Finally, interviewees thought it crucial that clinicians support the information with immediate and clear management plans. There were comments that patients being told they were high risk without a plan would generate anxiety in patients, even in low grade melanoma. One interviewee said, ‘If you’re just going to be told you’re higher risk but nothing is done about it then it’s probably better not to know.’ (Patient 10). This relates to the earlier point that some interviewees associated a high-risk test result with a very poor prognosis and reinforces the need for careful communication.

Discussion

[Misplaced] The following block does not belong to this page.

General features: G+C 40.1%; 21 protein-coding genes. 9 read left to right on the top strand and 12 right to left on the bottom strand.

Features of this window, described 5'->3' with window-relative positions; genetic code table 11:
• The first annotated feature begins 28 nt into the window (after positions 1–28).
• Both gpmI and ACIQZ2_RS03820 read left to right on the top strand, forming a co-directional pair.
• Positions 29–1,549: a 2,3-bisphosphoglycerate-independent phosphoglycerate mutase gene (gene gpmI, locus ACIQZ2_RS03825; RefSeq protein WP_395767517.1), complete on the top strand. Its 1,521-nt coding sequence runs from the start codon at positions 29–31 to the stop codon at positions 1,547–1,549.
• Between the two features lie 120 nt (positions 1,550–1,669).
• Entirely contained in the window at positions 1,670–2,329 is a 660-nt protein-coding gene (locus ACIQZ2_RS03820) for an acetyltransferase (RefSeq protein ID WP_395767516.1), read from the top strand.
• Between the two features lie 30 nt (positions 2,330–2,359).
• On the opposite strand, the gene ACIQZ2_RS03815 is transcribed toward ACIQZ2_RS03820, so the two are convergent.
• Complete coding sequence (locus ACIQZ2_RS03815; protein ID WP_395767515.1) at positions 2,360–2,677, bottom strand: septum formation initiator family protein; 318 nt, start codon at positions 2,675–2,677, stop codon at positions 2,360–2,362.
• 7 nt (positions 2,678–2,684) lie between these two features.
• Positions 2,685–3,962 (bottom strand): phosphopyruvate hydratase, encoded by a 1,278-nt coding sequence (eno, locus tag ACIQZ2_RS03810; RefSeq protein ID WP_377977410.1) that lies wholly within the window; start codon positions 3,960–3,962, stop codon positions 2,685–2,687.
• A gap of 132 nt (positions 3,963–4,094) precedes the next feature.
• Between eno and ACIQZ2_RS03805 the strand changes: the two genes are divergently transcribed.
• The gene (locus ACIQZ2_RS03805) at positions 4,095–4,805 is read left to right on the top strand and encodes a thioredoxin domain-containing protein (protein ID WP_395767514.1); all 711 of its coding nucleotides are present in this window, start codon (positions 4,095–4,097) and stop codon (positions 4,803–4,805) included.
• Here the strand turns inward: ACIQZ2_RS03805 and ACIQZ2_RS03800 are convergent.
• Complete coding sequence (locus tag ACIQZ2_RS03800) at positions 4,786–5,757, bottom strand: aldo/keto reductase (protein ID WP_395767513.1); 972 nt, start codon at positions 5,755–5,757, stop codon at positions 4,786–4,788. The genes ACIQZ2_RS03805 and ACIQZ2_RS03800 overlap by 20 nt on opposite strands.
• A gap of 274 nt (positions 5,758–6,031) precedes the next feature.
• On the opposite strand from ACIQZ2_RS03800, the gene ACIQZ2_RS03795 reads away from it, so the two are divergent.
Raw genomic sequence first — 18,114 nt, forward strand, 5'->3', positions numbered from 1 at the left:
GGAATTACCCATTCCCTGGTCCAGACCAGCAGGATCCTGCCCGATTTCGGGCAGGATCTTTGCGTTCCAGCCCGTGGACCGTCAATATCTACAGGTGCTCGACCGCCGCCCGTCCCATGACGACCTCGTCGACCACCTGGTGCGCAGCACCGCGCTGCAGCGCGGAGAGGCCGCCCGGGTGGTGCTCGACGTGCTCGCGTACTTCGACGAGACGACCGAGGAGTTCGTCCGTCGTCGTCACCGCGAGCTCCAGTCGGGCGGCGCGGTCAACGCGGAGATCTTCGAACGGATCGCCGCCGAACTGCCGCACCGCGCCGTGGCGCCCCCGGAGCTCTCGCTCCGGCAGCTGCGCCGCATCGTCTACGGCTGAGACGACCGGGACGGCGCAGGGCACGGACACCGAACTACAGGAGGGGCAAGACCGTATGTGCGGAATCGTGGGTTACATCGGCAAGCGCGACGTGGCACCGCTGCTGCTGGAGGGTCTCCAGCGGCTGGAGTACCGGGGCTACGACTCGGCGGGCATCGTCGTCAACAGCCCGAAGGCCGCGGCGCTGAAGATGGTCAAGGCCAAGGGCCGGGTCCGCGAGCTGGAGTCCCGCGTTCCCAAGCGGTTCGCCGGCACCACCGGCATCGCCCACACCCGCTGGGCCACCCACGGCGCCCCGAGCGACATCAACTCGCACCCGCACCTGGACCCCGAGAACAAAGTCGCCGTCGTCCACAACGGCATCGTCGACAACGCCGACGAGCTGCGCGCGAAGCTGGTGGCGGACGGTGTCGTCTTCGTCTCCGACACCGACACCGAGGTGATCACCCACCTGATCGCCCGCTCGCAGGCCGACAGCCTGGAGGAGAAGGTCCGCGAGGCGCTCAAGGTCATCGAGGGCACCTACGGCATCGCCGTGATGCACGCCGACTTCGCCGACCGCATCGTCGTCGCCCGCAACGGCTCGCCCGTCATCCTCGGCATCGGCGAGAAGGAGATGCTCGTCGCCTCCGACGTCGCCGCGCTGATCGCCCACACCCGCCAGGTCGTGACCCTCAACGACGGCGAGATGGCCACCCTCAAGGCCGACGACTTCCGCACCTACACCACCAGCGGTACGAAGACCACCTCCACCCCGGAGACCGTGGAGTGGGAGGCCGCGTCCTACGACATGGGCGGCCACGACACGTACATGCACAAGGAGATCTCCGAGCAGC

This study identified factors key to the implementation of a novel test from the perspective of health professionals whose potential engagement with the test differed, for example running the test, conveying the results or using it to plan future care. The test was welcomed by all participants and motivation to adopt such a test was high, particularly in clinician interviewees. Some key facilitators to its implementation were: the clear necessity for a test in the absence of robust prognostic information; the perceived outcomes of tailoring care to patients’ needs and the potential to save time and costs for NHS Trusts; and, based on the information provided about the test, histopathologists were confident they had the skills to perform it. Not everyone was comfortable with a change to follow-up based on the test result, and some said this should be the patient’s choice. Interviewees disagreed about the potential for changes in follow-up to cause patient anxiety; some said reduced surveillance would support the test information that patients were low risk and decrease anxiety. One recommendation could be to reduce follow-up for those identified as genuinely low risk or follow-up patients up in a primary (GP) rather than secondary care setting.